According to reports, officials in Alabama said that a promising star athlete was shot and killed while trying to end a fight at a party.
Reginald T. Summage, 20, a sophmore at Tuskegee University and wide receiver for their Golden Tigers football team, was an honors student studying construction science management, People reported.
The Tuskegee Police Department stated that Summage was shot after a fight at an on-campus party. AL.com reported.
According to the news outlet Jennifer Jordan, Tuskegee Police chief, it is believed that he was trying stop a fight.
When officers responded to the area of Washington Plaza in the 700 block of West Martin Luther King Highway, Summage had been severely wounded. The news outlet reported that Summage was taken to hospital and declared dead.
According to the police chief, they are conducting an investigation to determine the circumstances leading to the fatal shooting.
Marquavius Lee debro, 21 was identified as the alleged shooter. Summage was then taken into custody and he was charged with murder.
Debro, who isn’t a student, is currently being held in Macon County Jail, on $150,000 bond.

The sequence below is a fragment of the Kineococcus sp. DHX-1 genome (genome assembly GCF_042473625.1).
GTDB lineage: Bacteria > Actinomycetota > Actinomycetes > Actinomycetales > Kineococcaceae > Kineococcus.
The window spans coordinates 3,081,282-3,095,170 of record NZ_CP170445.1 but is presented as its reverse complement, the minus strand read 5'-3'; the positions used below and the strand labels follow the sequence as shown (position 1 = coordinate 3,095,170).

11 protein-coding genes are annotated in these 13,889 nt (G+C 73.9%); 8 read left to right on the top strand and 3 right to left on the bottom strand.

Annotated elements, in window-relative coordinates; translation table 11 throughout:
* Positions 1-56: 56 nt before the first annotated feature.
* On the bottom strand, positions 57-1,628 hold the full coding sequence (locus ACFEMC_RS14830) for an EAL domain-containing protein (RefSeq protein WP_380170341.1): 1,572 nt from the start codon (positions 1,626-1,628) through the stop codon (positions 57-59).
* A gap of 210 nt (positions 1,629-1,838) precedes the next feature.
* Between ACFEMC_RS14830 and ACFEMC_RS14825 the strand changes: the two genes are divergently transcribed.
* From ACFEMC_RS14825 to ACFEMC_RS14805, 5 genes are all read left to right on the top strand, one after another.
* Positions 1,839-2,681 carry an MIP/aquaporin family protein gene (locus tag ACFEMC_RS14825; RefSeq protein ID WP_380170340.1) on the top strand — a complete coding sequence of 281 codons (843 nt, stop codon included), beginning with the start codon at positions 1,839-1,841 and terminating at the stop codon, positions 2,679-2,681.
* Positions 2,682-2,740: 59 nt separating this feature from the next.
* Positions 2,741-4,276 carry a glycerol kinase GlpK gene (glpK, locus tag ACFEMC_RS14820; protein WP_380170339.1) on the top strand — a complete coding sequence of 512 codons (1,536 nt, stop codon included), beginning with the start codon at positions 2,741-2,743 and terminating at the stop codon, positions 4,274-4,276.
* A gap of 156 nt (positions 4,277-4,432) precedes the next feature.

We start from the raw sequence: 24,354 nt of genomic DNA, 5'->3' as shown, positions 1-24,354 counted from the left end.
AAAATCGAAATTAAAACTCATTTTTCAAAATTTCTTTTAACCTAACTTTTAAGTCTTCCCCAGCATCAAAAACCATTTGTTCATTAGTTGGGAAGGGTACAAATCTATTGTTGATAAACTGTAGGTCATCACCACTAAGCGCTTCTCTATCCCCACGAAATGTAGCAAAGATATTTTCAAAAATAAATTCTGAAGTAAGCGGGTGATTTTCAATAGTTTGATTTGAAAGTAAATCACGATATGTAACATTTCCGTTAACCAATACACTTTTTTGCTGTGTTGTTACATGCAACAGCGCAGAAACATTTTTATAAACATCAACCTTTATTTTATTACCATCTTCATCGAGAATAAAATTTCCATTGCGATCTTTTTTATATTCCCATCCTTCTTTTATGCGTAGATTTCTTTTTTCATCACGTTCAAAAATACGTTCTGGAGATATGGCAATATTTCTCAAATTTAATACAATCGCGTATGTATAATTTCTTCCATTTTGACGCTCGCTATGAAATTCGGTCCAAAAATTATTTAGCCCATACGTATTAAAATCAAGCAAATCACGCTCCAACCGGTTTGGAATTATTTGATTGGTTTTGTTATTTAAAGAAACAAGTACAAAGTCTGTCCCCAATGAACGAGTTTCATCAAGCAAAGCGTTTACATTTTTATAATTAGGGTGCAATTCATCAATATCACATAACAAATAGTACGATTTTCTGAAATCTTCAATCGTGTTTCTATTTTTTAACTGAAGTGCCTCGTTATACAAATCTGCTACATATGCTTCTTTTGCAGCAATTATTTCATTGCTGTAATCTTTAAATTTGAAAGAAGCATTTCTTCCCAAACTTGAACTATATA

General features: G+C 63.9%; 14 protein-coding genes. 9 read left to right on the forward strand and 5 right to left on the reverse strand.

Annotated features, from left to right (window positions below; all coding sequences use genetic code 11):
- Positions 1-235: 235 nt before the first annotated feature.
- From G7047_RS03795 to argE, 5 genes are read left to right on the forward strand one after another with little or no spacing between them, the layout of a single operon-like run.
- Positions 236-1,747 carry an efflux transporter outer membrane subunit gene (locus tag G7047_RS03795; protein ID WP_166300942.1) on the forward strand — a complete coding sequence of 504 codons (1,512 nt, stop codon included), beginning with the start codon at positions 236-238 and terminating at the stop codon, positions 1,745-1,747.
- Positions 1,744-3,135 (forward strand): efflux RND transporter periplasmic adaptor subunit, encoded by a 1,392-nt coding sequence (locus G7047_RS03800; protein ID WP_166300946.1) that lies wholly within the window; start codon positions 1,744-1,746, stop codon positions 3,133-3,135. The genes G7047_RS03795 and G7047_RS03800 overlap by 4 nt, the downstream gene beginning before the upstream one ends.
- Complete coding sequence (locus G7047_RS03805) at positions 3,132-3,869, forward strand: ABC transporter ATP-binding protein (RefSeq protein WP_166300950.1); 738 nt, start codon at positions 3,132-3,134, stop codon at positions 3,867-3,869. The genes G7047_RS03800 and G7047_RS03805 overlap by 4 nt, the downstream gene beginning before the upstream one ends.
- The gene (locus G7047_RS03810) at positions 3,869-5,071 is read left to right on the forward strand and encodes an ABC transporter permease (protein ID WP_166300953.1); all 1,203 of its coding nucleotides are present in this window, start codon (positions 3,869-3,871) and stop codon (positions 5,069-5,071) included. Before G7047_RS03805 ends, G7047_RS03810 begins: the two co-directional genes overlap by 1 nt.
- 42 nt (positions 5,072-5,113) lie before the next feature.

A date has not yet been set for Debro’s next court appearance, according to the Macon County Circuit Clerk’s Office.
He has not yet retained legal counsel, according to the clerk’s office.
The Tuskegee University community was devastated by the news of Summage’s unexpected and tragic death, according to the Tuskegee University Alumni-Southern Region.
They issued a statement Saturday Facebook. “Our thoughts and prayers are with Reginald’s family and friends,”Dr. Charlotte P. Morris, president of Tuskegee university, said that people reported.
“Losing such a young and talented member of our Golden Tiger family to a senseless act of violence is always tough. We extend our deepest condolences and support to all who loved him at this incredibly difficult time.”
Football coach and athletic director Reginald Ruffin described Summage as “a model student-athlete, and inspired his teammates and friends with optimism and care for others.”
The school offered counseling and support services to both students and faculty.